There is a man in a dark suit and a captain’s hat on the stairs.  He was a B-24 pilot during World War II.  The people are lining up to walk through the plane.  It was a three-hour wait and my wife and I were at the end of the line.


The visitors to the plane entered through the tail section.


Here is a view of the cockpit.  Looking at these primitives devices, I find it amazing that twenty years later our country was sending men into space.


Below the dual guns at the front, is the glass window the bombardiers used for sighting or aiming their bombs.


Here is a closer view of the propeller and engine.


I am in the midsection just outside the bombay.  I have to bend down.  There is not much room in there for a taller person.


Here is a close-up view of the waist gun.  A docent told me that each gun had available only one minute’s worth of ammunition.  This was to keep the weight down on a long flight.

img_20161010_0027img_20161010_0028Here is a side view of the tail gun.


The gun turret moves left to right and the guns move up and down.


Most of the older men there actually flew in in these planes.


The man with the beige cap was a pilot and told us how he had to bail out of his plane when the bombs he was carrying started exploding before they were dropped.  He said he was captured by the Germans and was a (POW), Prisoner of War for the duration.



Matthew 5:9 says “Blessed are the peacemakers, for they shall be called sons of God.”

I am sure that the good men that flew in these planes received that blessing.




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On Board . . . by Joseph Najera


 . . . San Salvador, the flagship of Juan Rodríguez Cabrillo. In 1542 Cabrillo, along with those who sailed with him were the first Europeans to explore the coast of Northern California.

This ship you see above, is a replica built by The Maritime Museum of San Diego.  In late September of 2016 she visited Fisherman’s Wharf in Monterey.

My wife and I live in San Jose, California.  Depending on traffic it’s an hour and half drive to the Monterey Peninsula.  We made the drive with eagerness and anticipation.  It was a chance to see history come alive.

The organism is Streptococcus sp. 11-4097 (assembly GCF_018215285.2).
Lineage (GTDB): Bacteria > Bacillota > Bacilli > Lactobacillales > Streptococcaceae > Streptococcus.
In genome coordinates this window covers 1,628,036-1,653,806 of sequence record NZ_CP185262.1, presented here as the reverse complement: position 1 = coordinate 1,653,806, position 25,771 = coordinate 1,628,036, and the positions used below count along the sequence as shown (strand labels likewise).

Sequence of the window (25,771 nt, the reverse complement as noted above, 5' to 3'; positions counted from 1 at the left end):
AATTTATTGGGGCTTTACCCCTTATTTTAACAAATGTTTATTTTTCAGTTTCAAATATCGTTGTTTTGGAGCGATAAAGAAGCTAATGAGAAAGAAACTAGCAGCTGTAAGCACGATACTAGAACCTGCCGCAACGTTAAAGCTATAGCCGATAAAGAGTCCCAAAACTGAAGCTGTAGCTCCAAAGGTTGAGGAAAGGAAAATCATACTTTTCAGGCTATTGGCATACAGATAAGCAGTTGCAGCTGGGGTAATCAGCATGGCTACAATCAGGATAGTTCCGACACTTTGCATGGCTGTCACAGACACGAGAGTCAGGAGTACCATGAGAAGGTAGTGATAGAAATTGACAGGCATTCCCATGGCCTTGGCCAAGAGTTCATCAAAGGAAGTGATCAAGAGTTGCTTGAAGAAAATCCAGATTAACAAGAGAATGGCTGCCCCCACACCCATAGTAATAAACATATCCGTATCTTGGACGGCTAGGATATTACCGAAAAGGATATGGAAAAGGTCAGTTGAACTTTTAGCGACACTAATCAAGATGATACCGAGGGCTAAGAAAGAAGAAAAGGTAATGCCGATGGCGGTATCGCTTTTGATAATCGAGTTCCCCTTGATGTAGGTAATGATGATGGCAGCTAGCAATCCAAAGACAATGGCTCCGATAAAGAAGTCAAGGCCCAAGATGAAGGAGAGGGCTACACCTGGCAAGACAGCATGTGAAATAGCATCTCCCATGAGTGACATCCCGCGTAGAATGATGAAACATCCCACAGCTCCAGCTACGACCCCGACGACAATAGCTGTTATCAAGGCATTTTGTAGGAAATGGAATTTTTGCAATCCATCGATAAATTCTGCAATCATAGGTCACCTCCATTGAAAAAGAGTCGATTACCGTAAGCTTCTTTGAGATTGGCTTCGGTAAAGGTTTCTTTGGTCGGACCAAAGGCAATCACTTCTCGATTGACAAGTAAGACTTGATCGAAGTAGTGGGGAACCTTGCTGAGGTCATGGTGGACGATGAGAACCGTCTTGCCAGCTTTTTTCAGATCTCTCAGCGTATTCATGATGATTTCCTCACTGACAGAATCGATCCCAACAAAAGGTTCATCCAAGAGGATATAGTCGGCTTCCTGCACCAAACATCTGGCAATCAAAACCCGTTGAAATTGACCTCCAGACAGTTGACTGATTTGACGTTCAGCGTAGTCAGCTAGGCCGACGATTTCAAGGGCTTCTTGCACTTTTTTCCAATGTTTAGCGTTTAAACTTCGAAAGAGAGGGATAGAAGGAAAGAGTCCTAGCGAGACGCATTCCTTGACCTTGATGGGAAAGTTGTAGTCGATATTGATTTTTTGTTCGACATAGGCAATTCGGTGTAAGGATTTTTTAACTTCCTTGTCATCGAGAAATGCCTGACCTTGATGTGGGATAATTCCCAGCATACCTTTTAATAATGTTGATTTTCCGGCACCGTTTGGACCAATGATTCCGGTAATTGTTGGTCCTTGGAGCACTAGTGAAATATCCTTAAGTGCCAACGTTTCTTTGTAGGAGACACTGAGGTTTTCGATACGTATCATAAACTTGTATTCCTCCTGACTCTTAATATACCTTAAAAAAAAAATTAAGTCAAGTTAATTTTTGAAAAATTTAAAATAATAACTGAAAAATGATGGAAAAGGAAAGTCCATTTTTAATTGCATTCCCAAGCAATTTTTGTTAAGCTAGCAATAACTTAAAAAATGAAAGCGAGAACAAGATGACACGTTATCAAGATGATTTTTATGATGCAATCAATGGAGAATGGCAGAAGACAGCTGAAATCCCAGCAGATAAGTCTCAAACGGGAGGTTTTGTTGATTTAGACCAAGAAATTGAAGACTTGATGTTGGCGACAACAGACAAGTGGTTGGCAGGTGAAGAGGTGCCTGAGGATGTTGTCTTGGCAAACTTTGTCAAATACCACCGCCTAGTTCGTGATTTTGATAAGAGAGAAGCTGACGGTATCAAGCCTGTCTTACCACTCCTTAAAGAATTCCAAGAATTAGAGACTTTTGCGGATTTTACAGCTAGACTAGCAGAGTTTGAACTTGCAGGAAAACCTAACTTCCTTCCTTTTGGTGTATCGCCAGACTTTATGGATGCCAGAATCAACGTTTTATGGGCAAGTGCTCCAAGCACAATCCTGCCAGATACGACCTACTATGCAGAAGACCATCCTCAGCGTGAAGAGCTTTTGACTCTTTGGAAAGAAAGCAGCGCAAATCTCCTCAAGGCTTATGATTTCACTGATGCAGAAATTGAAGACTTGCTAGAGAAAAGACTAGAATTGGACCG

Cabrillo claimed these California lands for Spain as he sailed up and down the coast.  I wonder if it would have changed the course of history if he had entered and explored the San Francisco Bay.  Perhaps that would be a pointless speculation.


Many people waited in line to board her.  We were among the lucky ones.  Were there early enough to get free admission.  Later visitors that day would have to pay.


The men who built this ship also sailed her and were available to answer visitors’ questions.


There were many of these posters along the queue to board the ship.


These images are perhaps too small to read but it is possible to get online and read this information.



The steering mechanism was interesting to me.


It was more complicated than the mechanism used by Christopher Columbus forty plus years earlier. I wrote about this in my novel Nena the Fairy and the Iron Rose.


The distance between the decks is about three feet.  The tiller is connected to the rudder through the opening.  The rudder descends below the water level and steers the ship.


(I thank Jerry Soto for the use of his photo)

The problem for the pilot is that one human being is not strong enough to turn it right, straight, left.  That is why you see the ropes and pulleys in the foreground.


The man in front of the curtain is the pilot of the ship.  He is the one in charge of steering the San Salvador. He is standing directly above the deck with the tiller and the ropes and pulleys.  The pole he is holding is connected to them.